Randomitude is God

Let me tell you what really makes me uncomfortable. Something that chaps my hide in a disconnected, trivial manner because there is nothing I can do about it.

I have a hard time reconciling the concept of a “singularity” which was the embryonic seed responsible for jump starting this putrid existence we call a universe and a solar system and a society and a blogosphere. Ever since that singularity met a trigger which initiated eternal multiplication and replication (sorta like Walmart) billions of years ago, it’s been one insult after another. The magnificent universe gave way, reduced, to Lady Gaga. Stop and think about it. Lady Gaga was the result, billions of years later, of a singularity encompassing all the matter in existence which deformed and cascaded down slithering slopes light years across and spawning natural laws and a self-perpetuating unfolding of physical reality, each series of “unfolds” empowering and propelling a new galaxy of unfolding, layers upon layers of new existences compounding on the old, exponentially accelerating and replicating until we were, have been, left with this rather large piece of interstellar real estate.

I have a hard time with the singularity.

Surely the origins of this universe are more exotic than a condensed mass of incomprehensible matter which was suddenly distended by an infinitely prolonged series of randomitudes. I just made that word up. “Randomitude.”

How do I define it?

Hmm. Think of a hypothetical spelling bee and the obligatory 10-year-old Asian wunderkind who walks up the podium a little too excited for our own good, and utters discreetly, “Randomitude. R-A-N-D-O-M-I-T-U-D-E. Randomitude, a phsyical phenomena in which an infinite reaction is precipitated by a random occurrence which thus initiates a series of other non-ending random occurrences, fueling themselves for eternity, or what passes for it, thus giving rise to natural laws and life and reality. Randomitude.”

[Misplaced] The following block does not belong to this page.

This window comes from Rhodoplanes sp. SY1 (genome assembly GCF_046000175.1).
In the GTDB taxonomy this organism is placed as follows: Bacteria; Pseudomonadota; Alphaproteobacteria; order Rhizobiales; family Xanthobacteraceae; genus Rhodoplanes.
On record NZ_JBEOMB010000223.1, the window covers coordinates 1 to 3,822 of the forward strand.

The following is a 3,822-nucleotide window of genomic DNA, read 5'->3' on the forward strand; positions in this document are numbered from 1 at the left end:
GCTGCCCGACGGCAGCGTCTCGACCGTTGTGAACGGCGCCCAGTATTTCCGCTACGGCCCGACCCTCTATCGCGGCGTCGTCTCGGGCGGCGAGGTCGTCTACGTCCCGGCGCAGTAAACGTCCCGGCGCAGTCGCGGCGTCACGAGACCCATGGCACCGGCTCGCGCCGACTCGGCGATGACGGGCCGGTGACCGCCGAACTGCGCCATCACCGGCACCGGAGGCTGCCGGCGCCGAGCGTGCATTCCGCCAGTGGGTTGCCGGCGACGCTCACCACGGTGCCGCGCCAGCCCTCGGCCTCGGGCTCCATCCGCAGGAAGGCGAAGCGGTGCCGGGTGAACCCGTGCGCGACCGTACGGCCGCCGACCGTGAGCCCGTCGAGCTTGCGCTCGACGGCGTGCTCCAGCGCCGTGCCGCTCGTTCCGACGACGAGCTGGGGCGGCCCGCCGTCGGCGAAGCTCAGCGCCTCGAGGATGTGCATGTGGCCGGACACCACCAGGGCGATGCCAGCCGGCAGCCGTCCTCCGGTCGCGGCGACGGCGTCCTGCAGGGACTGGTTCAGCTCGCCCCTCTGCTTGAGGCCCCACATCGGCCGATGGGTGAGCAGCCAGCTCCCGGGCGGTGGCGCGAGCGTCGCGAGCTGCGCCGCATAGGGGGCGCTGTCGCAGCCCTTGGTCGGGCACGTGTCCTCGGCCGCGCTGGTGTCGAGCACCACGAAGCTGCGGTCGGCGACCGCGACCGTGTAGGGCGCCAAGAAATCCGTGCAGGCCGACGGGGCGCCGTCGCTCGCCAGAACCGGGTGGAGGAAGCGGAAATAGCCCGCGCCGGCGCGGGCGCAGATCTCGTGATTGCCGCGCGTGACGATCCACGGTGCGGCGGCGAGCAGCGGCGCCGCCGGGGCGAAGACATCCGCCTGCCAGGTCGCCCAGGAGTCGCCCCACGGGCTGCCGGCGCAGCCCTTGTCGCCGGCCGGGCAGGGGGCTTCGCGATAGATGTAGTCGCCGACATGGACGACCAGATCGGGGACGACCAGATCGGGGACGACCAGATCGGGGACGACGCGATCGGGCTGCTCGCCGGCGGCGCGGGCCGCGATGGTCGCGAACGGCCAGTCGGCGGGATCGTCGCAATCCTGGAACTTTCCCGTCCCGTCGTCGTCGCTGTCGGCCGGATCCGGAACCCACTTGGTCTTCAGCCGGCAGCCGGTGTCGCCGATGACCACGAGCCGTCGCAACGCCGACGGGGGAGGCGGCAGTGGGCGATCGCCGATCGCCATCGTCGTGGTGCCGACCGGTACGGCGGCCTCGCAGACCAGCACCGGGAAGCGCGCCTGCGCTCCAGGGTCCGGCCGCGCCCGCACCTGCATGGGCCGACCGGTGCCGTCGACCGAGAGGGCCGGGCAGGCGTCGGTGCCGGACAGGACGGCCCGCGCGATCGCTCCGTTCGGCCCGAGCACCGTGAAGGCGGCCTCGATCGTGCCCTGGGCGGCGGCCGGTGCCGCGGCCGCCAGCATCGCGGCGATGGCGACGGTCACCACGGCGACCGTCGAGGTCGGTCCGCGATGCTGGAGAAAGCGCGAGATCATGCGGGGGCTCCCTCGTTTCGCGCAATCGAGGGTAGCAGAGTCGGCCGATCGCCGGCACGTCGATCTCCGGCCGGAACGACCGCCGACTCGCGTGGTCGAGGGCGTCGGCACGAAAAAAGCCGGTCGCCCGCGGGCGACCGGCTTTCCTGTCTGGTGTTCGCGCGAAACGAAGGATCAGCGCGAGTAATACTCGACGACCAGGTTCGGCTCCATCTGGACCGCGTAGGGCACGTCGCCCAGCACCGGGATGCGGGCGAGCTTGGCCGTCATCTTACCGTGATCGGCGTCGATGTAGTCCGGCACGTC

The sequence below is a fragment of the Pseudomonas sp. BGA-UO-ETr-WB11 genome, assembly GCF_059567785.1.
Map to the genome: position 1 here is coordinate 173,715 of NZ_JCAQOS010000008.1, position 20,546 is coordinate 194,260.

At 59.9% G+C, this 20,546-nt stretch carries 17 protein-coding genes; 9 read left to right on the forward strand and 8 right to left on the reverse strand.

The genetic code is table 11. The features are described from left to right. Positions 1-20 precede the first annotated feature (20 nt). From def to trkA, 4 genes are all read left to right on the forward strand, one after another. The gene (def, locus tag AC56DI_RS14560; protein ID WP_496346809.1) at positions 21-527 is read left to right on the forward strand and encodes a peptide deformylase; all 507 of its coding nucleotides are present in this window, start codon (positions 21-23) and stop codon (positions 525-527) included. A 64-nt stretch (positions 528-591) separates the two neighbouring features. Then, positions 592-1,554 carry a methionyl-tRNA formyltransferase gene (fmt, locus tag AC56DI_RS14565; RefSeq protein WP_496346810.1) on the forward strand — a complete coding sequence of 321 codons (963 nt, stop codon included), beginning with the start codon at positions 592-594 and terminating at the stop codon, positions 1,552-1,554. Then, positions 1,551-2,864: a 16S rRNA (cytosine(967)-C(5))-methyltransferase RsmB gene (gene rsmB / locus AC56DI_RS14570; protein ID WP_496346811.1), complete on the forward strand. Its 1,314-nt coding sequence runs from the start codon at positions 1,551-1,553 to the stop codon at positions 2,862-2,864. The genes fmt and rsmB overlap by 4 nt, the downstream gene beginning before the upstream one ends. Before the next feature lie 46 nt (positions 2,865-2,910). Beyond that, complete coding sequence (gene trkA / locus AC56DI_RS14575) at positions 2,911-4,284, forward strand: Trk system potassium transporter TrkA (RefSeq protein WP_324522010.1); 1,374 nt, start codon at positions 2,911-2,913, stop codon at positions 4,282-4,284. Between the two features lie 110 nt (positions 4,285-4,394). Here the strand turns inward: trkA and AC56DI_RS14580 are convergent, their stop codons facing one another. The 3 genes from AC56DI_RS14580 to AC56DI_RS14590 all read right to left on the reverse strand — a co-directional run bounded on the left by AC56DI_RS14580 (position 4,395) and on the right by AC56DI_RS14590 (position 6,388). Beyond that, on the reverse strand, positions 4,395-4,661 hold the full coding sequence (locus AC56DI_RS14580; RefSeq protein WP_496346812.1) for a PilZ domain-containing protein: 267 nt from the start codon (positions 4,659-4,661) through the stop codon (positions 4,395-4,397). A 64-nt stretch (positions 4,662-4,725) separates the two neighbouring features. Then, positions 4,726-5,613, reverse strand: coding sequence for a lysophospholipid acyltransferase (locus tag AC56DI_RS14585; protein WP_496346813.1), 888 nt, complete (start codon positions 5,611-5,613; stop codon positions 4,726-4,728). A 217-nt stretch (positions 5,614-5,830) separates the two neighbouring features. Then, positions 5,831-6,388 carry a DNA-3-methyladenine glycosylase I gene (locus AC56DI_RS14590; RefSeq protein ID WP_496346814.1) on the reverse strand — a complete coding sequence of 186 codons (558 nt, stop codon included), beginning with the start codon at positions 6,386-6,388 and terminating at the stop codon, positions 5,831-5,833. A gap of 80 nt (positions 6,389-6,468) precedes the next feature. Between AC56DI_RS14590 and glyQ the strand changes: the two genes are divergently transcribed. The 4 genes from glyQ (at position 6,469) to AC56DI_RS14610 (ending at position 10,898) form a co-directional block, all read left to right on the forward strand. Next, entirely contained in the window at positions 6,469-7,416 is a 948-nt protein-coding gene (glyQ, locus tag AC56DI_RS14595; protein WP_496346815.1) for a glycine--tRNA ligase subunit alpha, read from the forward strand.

Now that I think of it, perhaps the singularity isn’t such a bad proposition. If you define the origins of the universe through the lens of randomitude, it makes sense. Think of this universe as a nuclear reactor that has “burned” for billions of years. On a cosmic scale, this is isn’t so outlandish. A nuclear reactor perpetuating its own fission for billions of years. Like a star, except in the case of the singularity and the ensuing “nuclear reaction” called the universe, the fissionable material was not hydrogen or other naturally occurring elements. No, the fissionable material was not material at all. Not in the sense we think of something we can see or hold or demarcate in a 3-dimensional frame, but rather a concept, a state, of random. Random, by its very nature, is capable of happening spontaneously at any moment and if randomly opportune, will spawn further random occurrences that react and spawn reactions that eventually give rise to random existences, random life, random us.

The question is, how long did the singularity exist in this state of ultra low entropy? Perhaps the answer is incomprehensible and for this reason, randomitude was given enough time to appear and propagate its spawning infinite reactions. The answer can be viewed through a simple thought experiment. If you crack an egg in half and throw it into a bucket every minute of the day, how long will it take before random chance dictates that the egg will reassemble in the bucket exactly as it appeared before you cracked it in half? Assuming of course, you are eternal…how many billions, trillions, and beyond, years, would you need to break an egg every minute of every day before this random fluke reassembly of the egg occurred? A very long time, but in this context, it is not too difficult to imagine that the random burp that disrupted the singularity and fed its kernel to the popcorn maker which unfolded our massive universe, could have happened if the singularity held in place for an uncountable span of time. In this sense, randomitude is our god, our omnipotent designer. Randomitude gave us life.